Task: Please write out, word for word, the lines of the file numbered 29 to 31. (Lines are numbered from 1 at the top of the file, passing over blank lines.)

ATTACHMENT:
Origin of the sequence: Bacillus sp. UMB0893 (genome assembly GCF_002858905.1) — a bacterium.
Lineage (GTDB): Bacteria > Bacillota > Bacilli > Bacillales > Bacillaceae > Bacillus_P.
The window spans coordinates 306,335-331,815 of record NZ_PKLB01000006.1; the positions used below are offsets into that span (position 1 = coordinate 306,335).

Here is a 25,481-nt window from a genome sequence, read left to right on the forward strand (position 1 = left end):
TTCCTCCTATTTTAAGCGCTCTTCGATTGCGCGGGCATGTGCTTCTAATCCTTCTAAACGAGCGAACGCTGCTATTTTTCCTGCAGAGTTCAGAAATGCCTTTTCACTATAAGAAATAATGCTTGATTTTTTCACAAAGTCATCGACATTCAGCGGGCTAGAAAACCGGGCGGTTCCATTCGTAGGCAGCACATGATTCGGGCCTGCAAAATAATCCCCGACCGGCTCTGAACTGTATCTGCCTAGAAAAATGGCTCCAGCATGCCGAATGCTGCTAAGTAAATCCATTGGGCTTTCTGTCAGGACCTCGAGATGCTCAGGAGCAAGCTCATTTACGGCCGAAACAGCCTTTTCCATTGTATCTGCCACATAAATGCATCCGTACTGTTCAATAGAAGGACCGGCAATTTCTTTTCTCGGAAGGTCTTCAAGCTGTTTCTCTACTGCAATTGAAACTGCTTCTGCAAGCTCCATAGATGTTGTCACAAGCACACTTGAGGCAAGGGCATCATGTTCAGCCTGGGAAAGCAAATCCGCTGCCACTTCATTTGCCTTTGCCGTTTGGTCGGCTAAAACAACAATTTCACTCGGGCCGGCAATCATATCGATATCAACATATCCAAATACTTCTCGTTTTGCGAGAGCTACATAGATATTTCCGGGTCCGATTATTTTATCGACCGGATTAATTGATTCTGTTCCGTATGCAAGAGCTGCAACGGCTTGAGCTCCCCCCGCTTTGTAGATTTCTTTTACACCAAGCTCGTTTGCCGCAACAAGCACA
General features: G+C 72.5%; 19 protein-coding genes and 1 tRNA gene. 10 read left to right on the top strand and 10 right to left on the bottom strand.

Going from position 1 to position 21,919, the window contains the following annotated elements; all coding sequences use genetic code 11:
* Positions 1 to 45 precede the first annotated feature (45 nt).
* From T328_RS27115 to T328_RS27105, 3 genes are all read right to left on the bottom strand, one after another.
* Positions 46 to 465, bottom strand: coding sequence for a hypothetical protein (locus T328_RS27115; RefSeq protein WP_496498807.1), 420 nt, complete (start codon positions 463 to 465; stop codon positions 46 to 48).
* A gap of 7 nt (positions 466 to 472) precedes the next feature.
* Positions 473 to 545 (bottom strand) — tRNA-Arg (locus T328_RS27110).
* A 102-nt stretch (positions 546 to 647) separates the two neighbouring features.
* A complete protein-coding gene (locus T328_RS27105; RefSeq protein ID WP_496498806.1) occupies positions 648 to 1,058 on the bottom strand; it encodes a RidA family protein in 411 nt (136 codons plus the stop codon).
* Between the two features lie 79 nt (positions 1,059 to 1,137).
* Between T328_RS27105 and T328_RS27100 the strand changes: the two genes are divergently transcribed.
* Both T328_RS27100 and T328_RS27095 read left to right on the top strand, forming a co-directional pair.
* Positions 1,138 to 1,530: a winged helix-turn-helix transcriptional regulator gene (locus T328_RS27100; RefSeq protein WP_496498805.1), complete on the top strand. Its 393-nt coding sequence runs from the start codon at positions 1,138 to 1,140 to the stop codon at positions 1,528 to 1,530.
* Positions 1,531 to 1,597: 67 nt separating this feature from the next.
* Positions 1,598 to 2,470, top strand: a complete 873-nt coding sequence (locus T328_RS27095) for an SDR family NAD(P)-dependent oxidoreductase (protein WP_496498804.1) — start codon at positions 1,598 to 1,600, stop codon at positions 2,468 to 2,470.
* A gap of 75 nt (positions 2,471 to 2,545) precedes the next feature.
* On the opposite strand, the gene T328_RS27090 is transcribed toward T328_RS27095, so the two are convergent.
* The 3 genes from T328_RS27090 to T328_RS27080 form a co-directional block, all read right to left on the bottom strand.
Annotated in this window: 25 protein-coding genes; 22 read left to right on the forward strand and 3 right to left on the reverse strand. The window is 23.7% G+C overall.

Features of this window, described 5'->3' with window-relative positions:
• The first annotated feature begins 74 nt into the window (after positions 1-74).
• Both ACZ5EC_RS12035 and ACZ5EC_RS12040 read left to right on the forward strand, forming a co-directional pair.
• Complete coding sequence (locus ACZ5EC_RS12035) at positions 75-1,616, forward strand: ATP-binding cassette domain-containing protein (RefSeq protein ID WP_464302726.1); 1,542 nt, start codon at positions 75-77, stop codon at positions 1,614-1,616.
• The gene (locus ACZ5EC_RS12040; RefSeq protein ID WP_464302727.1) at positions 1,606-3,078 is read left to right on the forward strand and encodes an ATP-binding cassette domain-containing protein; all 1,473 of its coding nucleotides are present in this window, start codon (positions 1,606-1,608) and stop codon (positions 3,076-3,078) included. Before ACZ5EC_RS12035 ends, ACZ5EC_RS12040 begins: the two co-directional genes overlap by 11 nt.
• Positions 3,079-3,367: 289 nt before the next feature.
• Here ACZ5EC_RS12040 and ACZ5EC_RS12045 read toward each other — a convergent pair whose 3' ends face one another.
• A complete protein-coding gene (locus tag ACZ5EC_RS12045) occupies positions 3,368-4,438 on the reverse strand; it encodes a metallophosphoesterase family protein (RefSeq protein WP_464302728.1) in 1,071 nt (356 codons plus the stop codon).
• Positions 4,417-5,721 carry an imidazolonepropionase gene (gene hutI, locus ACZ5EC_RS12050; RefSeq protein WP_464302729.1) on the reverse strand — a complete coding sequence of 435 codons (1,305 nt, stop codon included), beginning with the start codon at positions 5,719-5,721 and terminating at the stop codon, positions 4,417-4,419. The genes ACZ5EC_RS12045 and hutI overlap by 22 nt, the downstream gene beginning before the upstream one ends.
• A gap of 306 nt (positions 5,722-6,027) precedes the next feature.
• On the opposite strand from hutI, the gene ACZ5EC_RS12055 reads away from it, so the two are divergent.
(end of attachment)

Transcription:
• The gene (locus ACZ5EC_RS12040; RefSeq protein ID WP_464302727.1) at positions 1,606-3,078 is read left to right on the forward strand and encodes an ATP-binding cassette domain-containing protein; all 1,473 of its coding nucleotides are present in this window, start codon (positions 1,606-1,608) and stop codon (positions 3,076-3,078) included. Before ACZ5EC_RS12035 ends, ACZ5EC_RS12040 begins: the two co-directional genes overlap by 11 nt.
• Positions 3,079-3,367: 289 nt before the next feature.
• Here ACZ5EC_RS12040 and ACZ5EC_RS12045 read toward each other — a convergent pair whose 3' ends face one another.